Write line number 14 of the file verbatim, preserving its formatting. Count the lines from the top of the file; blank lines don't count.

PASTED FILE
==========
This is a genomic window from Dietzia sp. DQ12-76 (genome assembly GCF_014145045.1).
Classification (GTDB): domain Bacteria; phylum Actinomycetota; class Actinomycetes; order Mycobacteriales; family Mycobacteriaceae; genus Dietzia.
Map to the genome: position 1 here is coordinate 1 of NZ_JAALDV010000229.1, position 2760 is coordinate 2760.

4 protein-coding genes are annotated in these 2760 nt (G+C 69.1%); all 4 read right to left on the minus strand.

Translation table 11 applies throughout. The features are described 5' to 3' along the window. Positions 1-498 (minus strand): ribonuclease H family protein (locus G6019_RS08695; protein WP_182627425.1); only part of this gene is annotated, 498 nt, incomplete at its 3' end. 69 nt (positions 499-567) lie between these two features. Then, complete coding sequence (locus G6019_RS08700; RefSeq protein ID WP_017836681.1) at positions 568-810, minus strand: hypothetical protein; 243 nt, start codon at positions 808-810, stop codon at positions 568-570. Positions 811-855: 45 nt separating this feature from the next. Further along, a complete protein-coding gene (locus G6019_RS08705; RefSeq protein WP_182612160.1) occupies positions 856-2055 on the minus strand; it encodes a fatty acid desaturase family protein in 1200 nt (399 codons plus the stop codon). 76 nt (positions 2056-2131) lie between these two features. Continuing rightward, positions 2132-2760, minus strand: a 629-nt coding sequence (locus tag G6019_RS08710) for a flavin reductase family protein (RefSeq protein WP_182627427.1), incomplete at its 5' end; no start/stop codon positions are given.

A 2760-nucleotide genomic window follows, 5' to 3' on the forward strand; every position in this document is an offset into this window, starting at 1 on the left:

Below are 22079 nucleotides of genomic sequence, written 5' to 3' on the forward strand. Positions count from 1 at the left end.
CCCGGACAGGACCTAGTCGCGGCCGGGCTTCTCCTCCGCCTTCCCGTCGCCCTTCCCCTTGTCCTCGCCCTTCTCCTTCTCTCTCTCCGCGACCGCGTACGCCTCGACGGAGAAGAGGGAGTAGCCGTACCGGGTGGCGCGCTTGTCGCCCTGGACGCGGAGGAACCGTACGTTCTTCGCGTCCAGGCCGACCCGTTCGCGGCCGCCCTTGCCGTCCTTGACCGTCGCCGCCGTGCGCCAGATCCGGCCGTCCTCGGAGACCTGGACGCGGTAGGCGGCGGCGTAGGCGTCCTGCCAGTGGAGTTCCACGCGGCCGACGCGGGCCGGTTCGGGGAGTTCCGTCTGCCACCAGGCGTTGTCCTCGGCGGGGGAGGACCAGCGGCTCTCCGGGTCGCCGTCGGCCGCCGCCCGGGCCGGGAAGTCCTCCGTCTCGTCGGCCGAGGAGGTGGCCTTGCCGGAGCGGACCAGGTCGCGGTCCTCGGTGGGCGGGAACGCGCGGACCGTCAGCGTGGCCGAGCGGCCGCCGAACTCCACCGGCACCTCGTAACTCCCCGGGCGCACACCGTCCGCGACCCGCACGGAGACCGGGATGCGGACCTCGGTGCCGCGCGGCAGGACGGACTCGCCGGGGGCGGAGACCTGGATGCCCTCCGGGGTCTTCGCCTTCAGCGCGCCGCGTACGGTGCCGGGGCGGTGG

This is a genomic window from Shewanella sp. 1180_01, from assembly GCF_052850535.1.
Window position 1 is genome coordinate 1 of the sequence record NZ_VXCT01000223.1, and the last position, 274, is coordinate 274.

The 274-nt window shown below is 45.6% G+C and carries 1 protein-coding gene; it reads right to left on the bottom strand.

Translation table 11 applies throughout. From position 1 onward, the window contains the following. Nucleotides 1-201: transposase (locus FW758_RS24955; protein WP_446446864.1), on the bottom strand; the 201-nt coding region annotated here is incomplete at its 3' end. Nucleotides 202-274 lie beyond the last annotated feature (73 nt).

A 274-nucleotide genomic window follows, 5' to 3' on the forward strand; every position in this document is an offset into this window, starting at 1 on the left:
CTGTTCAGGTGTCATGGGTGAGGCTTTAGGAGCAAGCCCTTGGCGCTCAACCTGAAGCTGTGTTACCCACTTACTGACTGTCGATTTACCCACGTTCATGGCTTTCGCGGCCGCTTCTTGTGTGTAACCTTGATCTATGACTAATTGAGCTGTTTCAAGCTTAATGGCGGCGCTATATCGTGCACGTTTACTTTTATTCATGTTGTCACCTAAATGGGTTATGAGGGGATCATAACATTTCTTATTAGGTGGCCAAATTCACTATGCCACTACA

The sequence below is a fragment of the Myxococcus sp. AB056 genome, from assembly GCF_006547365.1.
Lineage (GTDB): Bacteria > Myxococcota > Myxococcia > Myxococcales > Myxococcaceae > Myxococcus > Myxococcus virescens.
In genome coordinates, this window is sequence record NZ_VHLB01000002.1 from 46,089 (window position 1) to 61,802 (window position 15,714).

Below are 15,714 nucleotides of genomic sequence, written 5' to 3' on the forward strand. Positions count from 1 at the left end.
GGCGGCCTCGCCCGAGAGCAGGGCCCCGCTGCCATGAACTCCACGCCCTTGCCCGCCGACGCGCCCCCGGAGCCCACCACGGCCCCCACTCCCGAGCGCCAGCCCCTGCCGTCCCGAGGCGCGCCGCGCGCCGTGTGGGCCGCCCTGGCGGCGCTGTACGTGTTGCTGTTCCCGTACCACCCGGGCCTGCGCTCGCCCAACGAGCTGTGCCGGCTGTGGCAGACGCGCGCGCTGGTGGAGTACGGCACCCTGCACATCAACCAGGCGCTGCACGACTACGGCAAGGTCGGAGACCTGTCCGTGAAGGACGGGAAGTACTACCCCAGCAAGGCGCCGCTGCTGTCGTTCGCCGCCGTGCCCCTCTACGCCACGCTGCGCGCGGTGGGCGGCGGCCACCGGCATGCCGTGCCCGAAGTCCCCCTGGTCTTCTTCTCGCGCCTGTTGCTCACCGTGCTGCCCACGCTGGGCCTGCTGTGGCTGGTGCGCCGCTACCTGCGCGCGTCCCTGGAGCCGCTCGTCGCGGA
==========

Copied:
CTGTTCAGGTGTCATGGGTGAGGCTTTAGGAGCAAGCCCTTGGCGCTCAACCTGAAGCTGTGTTACCCACTTACTGACTGTCGATTTACCCACGTTCATGGCTTTCGCGGCCGCTTCTTGTGTGTAACCTTGATCTATGACTAATTGAGCTGTTTCAAGCTTAATGGCGGCGCTATATCGTGCACGTTTACTTTTATTCATGTTGTCACCTAAATGGGTTATGAGGGGATCATAACATTTCTTATTAGGTGGCCAAATTCACTATGCCACTACA